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Bombay Duck London

Bottega Veneta

‘Never apologise, never explain.’  So:  no long-winded justification for The Scent Critic’s hiatus;  she’s simply throwing herself headlong into reviews again, before the 2012 launch season gets up a serious head of steam.  Let us hope that this will be another vintage year, as 2011 surprisingly turned out to be – the Chateau Pétrus (or should that be the Brunello…?) of which, in my book, was Bottega Veneta’s debut scent.

Everything about it shrieks the cliché ‘understated luxury’ – but for once, with this modern chypre, created by Michel Almairac, that couldn’t be more appropriate.  We all know that the raison d’être of the scent industry – at its more commercial end – is to drive ‘you-can’t-afford-the-bag-so-buy-the-perfume’ sales.  Simple as that.  Ker-ching, ker-ching, ker-ching.

Mostly, I wouldn’t want the perfume or the handbag – but Bottega Veneta is different.  Well over 30 years ago I found myself virtually licking the window of their first little shop near Harry’s Bar, lusting after the so-unusual woven leather bag I saw there.  I can remember it vividly:  chocolate brown, butter-soft, no logo.  I loved its absolute discretion:  this was a bag that only those-in-the-know would recognise.  (I’d never heard of Bottega Veneta, notwithstanding my Vogue subscription.)  And there was absolutely no way, then, that I was going to find the £700 it required – in 1976, for God’s sake! – to acquire it.  One day, I vowed, I’d own one.

But the Bottega Veneta in my possession isn’t a swanky bag:  it’s a (satisfyingly weighty) bottle.  Bottega Veneta (the scent) is constructed, artisan-style, like a true, classic chypre:  the required blink-and-you-miss them citrus topnotes (here, bergamot, plus a twist of pink pepper);  flowers at the heart – while swirling mistily around the very generous quantity of leather in the base is a an equally hefty dose of oakmoss and patchouli, which gives it plenty of staying power, as well as a little musk and that vanilla.  Some chypres are frankly old-fashioned – yet this feels totally contemporary.  (Funnily enough, this is exactly what I expected the debut Jimmy Choo fragrance to smell like – but no, not a leather note anywhere near that composition.)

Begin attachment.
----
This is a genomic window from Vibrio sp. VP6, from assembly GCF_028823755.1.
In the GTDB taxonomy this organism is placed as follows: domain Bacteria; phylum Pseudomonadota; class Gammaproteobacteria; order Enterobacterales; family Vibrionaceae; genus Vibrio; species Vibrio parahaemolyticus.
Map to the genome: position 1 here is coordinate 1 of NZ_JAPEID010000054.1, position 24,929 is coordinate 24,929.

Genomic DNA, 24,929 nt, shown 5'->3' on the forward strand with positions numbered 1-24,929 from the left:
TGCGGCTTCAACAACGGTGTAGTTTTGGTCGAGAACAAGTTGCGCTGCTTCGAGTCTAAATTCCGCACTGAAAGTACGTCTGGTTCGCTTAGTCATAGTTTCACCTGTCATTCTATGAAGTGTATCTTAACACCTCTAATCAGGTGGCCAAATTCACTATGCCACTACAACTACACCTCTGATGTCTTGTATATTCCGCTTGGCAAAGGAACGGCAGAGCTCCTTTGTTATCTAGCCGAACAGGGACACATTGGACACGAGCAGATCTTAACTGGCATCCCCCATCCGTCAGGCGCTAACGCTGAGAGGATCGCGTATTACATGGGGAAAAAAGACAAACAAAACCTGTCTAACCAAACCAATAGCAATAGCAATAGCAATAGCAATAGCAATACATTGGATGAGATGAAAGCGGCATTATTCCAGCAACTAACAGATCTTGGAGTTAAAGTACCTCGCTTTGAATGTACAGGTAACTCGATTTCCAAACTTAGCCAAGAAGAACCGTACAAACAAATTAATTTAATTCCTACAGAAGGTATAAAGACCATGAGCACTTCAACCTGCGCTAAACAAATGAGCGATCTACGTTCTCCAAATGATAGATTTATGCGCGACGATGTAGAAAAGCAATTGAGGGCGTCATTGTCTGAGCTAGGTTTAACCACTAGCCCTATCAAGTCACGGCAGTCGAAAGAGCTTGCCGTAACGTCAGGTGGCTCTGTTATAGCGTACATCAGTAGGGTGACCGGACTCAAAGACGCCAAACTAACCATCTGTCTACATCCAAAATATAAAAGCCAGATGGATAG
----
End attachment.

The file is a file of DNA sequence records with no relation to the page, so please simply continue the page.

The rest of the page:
This is not saddle-y tack-room leather, or shiny-new-shoe leather, or dominatrix-outfit-in-an-Old-Compton-Street-sex-shop leather;  Bottega Veneta really, truly is put-your-head-in-a-very pricy-handbag-and-inhale leather.  Indeed, there’s a distinct touch of ‘Mummy’s handbag’ in the heart:  not exactly lipsticky, but an iris note that delivers a fleeting, takes-you-back-to-childhood flash.  Then it skips its teenage years entirely and goes seriously sophisticated on you.  Soft as naked skin (and just as nuzzleable).  Silky as ice cream, melting on the tongue;  that’ll be the sweet but super-subtle vanilla undertone, delivering a sense-blurring action.  And almost intoxicating, actually:  it also conjures up a very fine Cognac, clinging stickily to the curved sides of a balloon glass.  (More pleasurable to smell than drink, for me, not least as a hangover-from-hell-avoidance tactic.)